Finalist, Writers of the Future, Q3 vol. XXVI

It’s official.

Click here to see the announcement.

My sincerest best wishes to Adam Colston, Jakob Drud, Brent Knowles, Geir Lanesskog, Dwayne Minton, Robert Pritchard, and Tom Waters.

Advertisements

Oh frak it, why not?

It’s been the better part of a week now, and though the official word still hasn’t been put out, enough people have been informed under-the-table that I may as well just blog about it. Hopefully Joni doesn’t mind.

Yes, I am a Finalist for Q3, Writers of the Future vol. XXVI

Yes, it’s my second call-up to the WOTF Majors this year. Hopefully I don’t get sent back down again. Hopefully I connect for a single, a double, or a triple. Or, like Emery Huang most recently, the Golden home run.

If nothing else, making Finalist twice in the same year ups my chances at being a Published Finalist. Which to my mind is almost as good as a placement — because you still get your work in the book, which means superb word rate and potential royalties, and you get to keep coming back and submitting to future quarters in the hopes of winning.

Eric James Stone did it. I wouldn’t mind doing the same.

We’ll just have to see what happens. Wait time ought to be 8 to 12 weeks, just as before, so nobody will probably know anything about the winners until around Christmas or so. Unlike last time, I’m not expending a lot of energy fruitlessly daydreaming about The Big Win. I am instead tempered by the knowledge that it’s good to be in the queue, but nothing is guaranteed, so best to just keep tapping those keys and firing out those manuscripts.

Q1 of WOTF vol. XXVII is currently open for business. Maybe this time I do an about-face and turn my submission in way early, instead of writing and mailing at the last minute like I always do.

I’m also going to begin entering the Illustrators Of The Future contest as well, so Q1 will see me sending two envelopes to Hollywood. There has been only one double-winner to my knowledge: Stephen Stanley. As with Eric, I wouldn’t mind following in those footsteps.

Hey, maybe I can be the first guy to get a Published Finalist, a placement, and a win at the IOTF as well?

As always, you can’t land on the moon if you never launch your rockets.

Best to everyone still waiting for news about their entry. If you’re struggling with anxiety, why not pour that energy into a new piece. Get your mind going on something else. I spent too much time stewing over my Q1 Finalist and it resulted in nothing.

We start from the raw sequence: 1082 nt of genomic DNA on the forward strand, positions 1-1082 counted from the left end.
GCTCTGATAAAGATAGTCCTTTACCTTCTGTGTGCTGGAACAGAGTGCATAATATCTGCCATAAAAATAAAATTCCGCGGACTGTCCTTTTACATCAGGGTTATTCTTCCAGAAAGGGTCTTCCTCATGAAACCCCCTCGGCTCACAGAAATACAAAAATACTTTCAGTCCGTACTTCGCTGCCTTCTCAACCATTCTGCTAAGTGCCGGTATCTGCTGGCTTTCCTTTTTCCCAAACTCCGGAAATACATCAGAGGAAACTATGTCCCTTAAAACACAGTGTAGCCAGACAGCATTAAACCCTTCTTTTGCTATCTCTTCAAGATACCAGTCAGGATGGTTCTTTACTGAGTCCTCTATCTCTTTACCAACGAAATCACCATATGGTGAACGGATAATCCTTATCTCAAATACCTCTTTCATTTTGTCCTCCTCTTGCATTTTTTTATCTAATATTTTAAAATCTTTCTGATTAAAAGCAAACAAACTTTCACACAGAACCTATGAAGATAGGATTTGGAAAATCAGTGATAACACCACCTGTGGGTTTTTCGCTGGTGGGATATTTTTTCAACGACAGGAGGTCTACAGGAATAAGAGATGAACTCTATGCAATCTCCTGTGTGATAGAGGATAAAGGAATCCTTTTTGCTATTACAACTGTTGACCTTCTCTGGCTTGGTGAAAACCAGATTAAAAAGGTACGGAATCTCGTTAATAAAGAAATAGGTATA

Happiness is being lauded by Dave Wolverton (aka: David Farland)

Can I just say now that Dave Wolverton (aka: David Farland) is a peach? This bestselling author has clearly forgotten none of the struggle of being an aspirant writer, and spends a whole heck of a lot of his time engaged in projects — his daily Kicks in the Pants, his writing workshops, judging Writers of the Future — that benefit aspirants.

Dave’s been giving me some very excellent feedback on my Finalist story, and today he sent out his daily Kick with the following praise:

I was also delighted to see that Brad Torgersen was a finalist in the contest this quarter. His story “Outbound” was one of my three top picks.

Oh. Wow. (blink… blink…) That’s DAVE WOLVERTON telling the world that my Finalist was one of his top three picks!

Short of winning Writers of the Future, I couldn’t ask for better than this. Truly. Dave didn’t have to put this out to the world, but he did. Talk about having a daily affirmation!

Thanks, Mr. Wolverton. This aspirant thing is — has been! — a very lonely road, with few or no words of encouragement. Just lots and lots of form rejections. As in, lots and lots and lots. No clue how you did. No word. Just, “Thanks for sending us your story, it didn’t work for us, blah blah blah blah…” Until you feel like you want to scream.

Well, Dave, I’m going to take that quote above, print it out on a big ledger-sized piece of paper, and tape it up everywhere I can possibly see it. At work. At home. Everywhere, to remind myself that this trek towards publication is not futile, and that I do have what it takes to tell a good story! The key now is probably what it’s always been: no letting up, no quitting, no slacking. Write more, submit more, until I’m finally over The Wall (see post below) and can claim my first official victory.

Writers of the Future… And the ball crawls off the rim!

Frak.

Got the call from Joni today.

No joy.

As they say in the NBA, around and out, baby. Around and out!

Time to get the rebound — pound the glass! — and go up for a second chance opportunity!